Which point-of-view should you use to tell your story?
This is a post by Novel Publicity President, Emlyn Chand/The world is full of would-be writers. Research conducted by independent, Michigan-based publisher, Jenkins Group, projects that a full 80 percent of people living in the U.S. say they would like to write a book. Quite ironically, this is the same percentage of Americans who failed to either buy or read a book within a single calendar year. What gives?
My theory is that people are drawn to the idea of story-telling but deterred by the actual mechanics of writing. Writing is a craft, and it absolutely takes time to learn. It is hard work, especially in the beginning. But, for me at least, writing is one of the most rewarding activities in life. This is especially true if you feel an irrepressible urge to take pen to page, if writing is a must-do, rather than a like-to-do. My feeling is that the statistic noted above relates to a whole heck of a lot of people who place writing in the latter category. This column is intended to help those in the former — those who don’t know what they would possibly do, if not write.
Writing is, for the most part, a solitary activity. It can be daunting, learning such a detailed and diverse craft, entirely on one’s own. Luckily, there are a number of fantastic resources out there to assist in such an endeavor. I would like to add to that body by outlining some of the problems I faced while penning my first novel, problems I have learned from, and, if you heed my advice, problems I may be able to help you avoid in your own writing.
In this article, I would like to discuss: Point of View (POV).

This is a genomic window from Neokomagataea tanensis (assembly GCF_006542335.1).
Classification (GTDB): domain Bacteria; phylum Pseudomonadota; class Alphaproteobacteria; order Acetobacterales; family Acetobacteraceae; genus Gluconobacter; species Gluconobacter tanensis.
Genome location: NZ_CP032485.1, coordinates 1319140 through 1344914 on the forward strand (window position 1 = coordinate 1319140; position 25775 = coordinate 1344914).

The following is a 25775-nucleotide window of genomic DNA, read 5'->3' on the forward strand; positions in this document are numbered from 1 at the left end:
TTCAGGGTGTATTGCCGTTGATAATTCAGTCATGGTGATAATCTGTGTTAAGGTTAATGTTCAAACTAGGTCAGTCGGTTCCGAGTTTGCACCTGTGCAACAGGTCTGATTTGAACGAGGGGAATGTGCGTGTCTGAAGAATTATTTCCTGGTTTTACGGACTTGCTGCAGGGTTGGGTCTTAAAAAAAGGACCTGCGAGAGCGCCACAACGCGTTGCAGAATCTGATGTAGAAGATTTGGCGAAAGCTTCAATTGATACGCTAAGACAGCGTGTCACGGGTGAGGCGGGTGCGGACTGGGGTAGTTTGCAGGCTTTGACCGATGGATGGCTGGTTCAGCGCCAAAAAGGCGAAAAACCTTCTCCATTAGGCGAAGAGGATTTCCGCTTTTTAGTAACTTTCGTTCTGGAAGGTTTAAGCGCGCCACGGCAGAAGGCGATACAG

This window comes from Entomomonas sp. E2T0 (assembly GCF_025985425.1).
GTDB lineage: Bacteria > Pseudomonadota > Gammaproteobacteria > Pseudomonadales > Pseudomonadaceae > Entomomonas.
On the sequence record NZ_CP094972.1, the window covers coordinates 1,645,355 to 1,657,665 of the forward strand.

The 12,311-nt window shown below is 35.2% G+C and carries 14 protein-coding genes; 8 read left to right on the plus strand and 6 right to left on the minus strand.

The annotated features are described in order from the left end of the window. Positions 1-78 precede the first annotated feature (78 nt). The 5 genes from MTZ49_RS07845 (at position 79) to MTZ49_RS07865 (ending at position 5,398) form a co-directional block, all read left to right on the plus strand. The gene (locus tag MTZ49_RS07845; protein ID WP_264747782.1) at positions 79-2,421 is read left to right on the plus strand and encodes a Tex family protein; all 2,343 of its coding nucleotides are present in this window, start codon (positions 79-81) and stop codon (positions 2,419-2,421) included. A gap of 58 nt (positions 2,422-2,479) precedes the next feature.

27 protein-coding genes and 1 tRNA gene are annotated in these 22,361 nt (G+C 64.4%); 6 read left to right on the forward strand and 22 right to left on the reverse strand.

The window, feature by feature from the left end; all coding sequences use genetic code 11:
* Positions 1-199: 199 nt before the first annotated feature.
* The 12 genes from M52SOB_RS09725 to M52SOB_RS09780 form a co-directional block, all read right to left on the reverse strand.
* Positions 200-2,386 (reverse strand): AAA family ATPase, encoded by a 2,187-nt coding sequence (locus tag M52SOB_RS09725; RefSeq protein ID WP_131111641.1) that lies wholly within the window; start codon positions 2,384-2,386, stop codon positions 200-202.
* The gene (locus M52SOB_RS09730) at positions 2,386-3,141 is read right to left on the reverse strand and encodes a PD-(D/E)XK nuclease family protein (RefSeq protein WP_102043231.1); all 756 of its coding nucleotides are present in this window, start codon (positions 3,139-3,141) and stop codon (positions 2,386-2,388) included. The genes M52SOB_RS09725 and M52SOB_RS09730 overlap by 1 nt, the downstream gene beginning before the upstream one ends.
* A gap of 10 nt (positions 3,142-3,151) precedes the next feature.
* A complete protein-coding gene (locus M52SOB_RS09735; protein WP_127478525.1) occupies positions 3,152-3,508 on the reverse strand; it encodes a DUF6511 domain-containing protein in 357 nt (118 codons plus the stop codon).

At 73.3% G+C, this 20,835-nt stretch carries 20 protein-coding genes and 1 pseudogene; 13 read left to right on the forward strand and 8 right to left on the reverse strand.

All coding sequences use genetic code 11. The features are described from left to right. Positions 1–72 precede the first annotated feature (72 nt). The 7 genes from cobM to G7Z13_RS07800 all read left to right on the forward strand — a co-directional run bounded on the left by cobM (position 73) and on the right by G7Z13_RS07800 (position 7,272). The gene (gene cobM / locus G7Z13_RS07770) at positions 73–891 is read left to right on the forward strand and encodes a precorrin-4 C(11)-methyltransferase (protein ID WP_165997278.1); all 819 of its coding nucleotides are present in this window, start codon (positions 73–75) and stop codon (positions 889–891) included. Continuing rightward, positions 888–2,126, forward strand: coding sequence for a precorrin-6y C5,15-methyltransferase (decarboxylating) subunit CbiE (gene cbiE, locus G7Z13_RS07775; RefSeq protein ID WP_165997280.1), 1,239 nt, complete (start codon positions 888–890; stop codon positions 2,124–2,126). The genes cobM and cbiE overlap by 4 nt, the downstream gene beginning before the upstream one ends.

Point of View (POV) refers to “the source and scope of the narrative voice” in a story. There are four primary POVs and a couple of odd, rarely seen POVs.
My POV woes: The single biggest oversight I had during the creation of my first novel was related to POV. I didn’t identify and stick-to a specific POV during the planning phase of my novel. I just wrote by the seat of my pants. What happened is this: I landed somewhere between multiple third person POV and omniscient POV — a big sloppy no-no. This problem took me a great deal of time and editing to correct — entire scenes had to be discarded as utterly unsalvageable. Needless to say, I learned my lesson the hard way and am writing my second novel from first person POV (to avoid my tendency to wax omniscient). Now that you know my experience and hopefully understand why this is an important topic to consider in the planning phase of your fiction writing, let’s delve further into your POV options.
First Person POV: In this POV, the reader is rooted firmly within a single perspective. This technique allows us to enter inside of the viewpoint character’s head. He’ll tell us “I feel like this,” “I thought about this.” It’s very easy to get to know him, and when we do get to know him, we may or may not trust him — that’ll be up for us to decide. Our viewpoint character may be the protagonist or a minor character. Examples of novels written in first person POV are: JD Salinger’s “The Catcher in the Rye,” Stephenie Meyer’s “Twilight” and F. Scott Fitzgerald’s “The Great Gatsby.”